michael at shepherd87.fsnet.co.uk
Tue Aug 11 04:52:48 CDT 2009
Namaste. The dictionary struggles with prana, mixing, I suspect, the three
It is derived as pra-ana, the dhatu an itself being breath. And what appears
(to me) to emerge from the various references quoted, is that prana
is/refers to/ at the causal level, universal life entering the individual
jiva; at the subtle level, 'vital air' which is composed of the five
elements, apprehended by sound, touch, sight, taste and smell; and at the
physical level, enlivening the ears, nostrils, eyes, mouth and nose.. of
which, at the physical level, we tend only to notice the 'breathing'.
Intriguingly, the measure of a breath is given by one source as the time
taken to enunciate ten syllables -- make of that what you will !
It's much the same problem of interpretation as encountered in Semitic
languages : that they speak simultaneously at all levels; they are languages
of parable and metaphor. We've lost that in European languages, though poets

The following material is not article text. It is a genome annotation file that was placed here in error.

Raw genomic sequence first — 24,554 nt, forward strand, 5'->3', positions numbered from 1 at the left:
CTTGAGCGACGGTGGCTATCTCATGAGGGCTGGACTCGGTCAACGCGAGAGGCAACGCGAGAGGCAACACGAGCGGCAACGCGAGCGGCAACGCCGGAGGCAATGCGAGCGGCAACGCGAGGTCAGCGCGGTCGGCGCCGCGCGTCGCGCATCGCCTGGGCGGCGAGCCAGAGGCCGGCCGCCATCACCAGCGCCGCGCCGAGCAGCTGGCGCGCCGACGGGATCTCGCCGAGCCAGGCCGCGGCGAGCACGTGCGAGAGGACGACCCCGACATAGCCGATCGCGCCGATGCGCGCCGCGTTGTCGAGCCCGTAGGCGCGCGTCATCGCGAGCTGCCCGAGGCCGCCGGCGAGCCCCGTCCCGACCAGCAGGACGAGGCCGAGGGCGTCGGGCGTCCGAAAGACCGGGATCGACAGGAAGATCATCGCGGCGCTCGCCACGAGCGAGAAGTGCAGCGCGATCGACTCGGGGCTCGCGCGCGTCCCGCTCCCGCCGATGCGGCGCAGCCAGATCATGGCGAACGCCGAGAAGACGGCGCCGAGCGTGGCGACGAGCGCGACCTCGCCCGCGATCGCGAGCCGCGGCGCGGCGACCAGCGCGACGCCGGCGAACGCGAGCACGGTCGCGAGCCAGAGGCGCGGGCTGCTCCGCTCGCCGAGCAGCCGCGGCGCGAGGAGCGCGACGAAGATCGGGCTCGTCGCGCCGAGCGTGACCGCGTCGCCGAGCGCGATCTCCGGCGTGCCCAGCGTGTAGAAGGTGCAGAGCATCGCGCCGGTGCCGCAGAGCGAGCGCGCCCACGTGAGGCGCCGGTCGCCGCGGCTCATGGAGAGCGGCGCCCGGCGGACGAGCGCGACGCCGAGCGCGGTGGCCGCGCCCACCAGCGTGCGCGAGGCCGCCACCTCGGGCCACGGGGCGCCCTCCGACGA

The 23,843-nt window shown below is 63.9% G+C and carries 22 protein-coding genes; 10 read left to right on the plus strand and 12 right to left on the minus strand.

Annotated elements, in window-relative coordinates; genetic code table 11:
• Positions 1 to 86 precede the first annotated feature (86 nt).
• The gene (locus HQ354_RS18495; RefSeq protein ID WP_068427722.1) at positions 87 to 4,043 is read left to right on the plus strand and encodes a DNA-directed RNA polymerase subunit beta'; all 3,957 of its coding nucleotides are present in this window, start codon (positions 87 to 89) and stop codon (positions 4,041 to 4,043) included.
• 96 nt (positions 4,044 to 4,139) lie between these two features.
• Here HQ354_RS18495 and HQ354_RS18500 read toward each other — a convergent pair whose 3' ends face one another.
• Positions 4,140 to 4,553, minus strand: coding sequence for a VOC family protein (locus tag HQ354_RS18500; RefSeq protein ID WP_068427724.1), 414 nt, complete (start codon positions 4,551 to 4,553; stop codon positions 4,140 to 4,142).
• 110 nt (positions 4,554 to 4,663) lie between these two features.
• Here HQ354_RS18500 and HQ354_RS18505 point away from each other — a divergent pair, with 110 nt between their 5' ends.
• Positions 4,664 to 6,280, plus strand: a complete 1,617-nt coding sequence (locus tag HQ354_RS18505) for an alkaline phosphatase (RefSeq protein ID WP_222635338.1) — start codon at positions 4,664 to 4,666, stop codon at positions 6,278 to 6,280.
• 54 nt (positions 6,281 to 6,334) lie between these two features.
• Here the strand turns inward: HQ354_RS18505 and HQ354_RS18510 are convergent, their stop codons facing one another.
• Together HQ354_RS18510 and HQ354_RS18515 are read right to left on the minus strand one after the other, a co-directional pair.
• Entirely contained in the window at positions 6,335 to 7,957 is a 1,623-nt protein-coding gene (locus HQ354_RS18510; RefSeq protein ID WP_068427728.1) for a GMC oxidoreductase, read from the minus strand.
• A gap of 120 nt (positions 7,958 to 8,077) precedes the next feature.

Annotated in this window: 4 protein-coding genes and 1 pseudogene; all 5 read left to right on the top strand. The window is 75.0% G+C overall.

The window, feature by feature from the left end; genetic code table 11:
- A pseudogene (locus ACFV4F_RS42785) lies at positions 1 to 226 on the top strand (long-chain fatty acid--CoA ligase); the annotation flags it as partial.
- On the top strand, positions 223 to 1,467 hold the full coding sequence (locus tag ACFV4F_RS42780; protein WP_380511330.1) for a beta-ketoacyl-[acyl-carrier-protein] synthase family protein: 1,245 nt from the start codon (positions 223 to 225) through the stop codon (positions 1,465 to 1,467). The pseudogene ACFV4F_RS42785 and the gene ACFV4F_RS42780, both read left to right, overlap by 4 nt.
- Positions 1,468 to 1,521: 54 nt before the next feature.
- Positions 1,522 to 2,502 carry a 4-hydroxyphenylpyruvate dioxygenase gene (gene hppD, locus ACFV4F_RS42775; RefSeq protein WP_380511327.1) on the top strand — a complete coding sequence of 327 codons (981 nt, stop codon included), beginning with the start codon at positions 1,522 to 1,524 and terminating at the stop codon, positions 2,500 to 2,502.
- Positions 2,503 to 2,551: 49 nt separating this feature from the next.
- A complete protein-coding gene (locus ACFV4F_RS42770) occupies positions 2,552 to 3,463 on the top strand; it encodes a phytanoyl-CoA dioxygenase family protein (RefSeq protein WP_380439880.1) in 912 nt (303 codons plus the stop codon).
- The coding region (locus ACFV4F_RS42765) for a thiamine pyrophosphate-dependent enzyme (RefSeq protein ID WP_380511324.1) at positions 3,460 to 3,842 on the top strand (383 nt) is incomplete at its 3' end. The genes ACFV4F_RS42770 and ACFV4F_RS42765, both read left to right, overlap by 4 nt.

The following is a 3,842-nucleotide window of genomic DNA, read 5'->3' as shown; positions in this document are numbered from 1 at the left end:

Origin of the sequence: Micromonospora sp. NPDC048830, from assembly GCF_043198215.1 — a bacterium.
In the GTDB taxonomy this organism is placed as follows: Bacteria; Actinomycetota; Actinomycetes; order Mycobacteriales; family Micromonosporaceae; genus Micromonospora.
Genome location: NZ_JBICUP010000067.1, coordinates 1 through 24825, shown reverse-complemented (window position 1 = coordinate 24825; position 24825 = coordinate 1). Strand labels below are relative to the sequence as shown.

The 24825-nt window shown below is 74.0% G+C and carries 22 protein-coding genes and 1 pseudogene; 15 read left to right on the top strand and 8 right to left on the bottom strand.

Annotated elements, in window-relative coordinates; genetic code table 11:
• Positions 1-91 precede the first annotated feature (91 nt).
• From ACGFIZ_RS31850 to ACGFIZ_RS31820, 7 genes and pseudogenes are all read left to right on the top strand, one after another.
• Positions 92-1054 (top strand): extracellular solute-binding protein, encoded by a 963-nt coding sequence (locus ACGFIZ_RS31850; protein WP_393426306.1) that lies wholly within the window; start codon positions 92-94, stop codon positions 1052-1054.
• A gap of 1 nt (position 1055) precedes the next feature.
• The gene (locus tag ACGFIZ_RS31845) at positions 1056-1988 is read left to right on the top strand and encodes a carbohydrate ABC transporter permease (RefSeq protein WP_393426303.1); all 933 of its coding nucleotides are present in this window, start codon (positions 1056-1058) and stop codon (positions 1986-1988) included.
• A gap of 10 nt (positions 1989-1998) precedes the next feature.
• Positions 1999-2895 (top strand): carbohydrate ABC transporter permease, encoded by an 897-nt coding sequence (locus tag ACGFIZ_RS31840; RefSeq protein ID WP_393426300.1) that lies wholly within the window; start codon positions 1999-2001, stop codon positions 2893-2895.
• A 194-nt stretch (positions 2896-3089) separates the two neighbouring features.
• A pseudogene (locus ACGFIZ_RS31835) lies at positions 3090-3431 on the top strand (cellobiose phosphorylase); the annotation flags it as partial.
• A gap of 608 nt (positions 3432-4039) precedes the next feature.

struggle to re-establish it; it sometimes emerges in 'common expressions'
('He smelled deceit').
In that respect, dare I say , Sanskrita should be read as a simultaneous
three-level, three-world statement similar to the Semitic languages..
Now over to the pandits.
From: advaita-l-bounces at lists.advaita-vedanta.org
[mailto:advaita-l-bounces at lists.advaita-vedanta.org]On Behalf Of
Sent: 11 August 2009 06:45
To: Advaita-l List
Subject: [Advaita-l] praNava
Until now we have three additional interpretations of praNava as being
1. pra + nava
2. pra + nu (praise)
3. pravaNa - to slide towars something
4. praNAma - surrender
To pin down the most relevant meaning, we also need to consider that
praNava and prANa are closely related.
To inquire from another angle, how do we dervive the meaning of prANa?
----- Original Message ----
From: Shrinivas Gadkari <sgadkari2001 at yahoo.com>
To: Advaita-l List <advaita-l at lists.advaita-vedanta.org>
Sent: Monday, August 10, 2009 1:45:16 PM
Shri Bhattacharjya's interpretation of praNava = pra + nava is very
Any more comments/ references on this?
Yes "pra' prefix is for reinforcing or emphasising. For example in "Pranava"
the prefix of "pra" is added to
"nava" ie new and the word "Pranava" means the Eternal or ever new or
ageless or beyond time ie.
Sunil K. Bhattacharjya
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